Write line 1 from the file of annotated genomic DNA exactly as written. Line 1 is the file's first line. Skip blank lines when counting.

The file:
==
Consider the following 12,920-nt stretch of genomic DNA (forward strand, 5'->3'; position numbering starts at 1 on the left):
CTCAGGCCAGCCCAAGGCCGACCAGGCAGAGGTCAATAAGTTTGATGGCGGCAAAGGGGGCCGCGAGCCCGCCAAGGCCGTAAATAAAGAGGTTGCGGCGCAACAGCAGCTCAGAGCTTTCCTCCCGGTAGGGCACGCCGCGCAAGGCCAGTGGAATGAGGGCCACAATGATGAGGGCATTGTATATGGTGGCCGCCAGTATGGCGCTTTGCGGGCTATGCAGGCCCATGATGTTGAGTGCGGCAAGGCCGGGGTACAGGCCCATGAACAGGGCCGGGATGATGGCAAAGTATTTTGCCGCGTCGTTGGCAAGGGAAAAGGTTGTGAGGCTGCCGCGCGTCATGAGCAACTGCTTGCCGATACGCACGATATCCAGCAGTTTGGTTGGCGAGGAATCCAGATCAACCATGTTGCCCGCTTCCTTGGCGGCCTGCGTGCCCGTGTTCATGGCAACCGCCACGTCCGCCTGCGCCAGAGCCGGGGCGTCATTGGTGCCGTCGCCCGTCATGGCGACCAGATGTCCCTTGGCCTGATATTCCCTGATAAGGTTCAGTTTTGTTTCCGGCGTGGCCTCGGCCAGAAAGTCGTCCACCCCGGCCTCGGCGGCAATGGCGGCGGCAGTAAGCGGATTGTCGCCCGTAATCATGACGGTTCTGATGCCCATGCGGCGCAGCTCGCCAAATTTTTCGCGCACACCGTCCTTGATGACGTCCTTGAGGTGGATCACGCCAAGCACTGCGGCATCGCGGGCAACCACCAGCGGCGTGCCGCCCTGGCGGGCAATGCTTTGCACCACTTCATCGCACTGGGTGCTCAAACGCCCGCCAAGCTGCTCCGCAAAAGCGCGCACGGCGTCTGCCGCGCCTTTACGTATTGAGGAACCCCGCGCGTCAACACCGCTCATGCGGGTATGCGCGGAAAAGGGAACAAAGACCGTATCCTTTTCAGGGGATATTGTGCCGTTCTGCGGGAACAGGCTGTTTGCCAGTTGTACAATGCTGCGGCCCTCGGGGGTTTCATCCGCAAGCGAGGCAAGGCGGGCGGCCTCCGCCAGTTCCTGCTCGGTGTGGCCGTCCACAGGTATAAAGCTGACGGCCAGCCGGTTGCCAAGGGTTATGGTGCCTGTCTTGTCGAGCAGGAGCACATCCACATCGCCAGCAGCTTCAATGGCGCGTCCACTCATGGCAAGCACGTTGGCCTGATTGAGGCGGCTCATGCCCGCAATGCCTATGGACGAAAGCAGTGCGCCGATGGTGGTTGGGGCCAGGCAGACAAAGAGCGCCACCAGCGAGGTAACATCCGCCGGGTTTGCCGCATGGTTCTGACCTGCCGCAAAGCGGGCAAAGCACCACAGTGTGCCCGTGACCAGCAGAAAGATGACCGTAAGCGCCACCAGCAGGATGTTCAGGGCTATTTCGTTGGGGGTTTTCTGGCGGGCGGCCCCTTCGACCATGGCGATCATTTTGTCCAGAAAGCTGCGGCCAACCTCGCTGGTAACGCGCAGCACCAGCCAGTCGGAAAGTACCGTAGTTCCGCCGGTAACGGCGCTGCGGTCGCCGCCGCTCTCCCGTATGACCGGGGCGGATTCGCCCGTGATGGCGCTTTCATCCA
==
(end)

Consider the following 12,920-nt stretch of genomic DNA (forward strand, 5'->3'; position numbering starts at 1 on the left):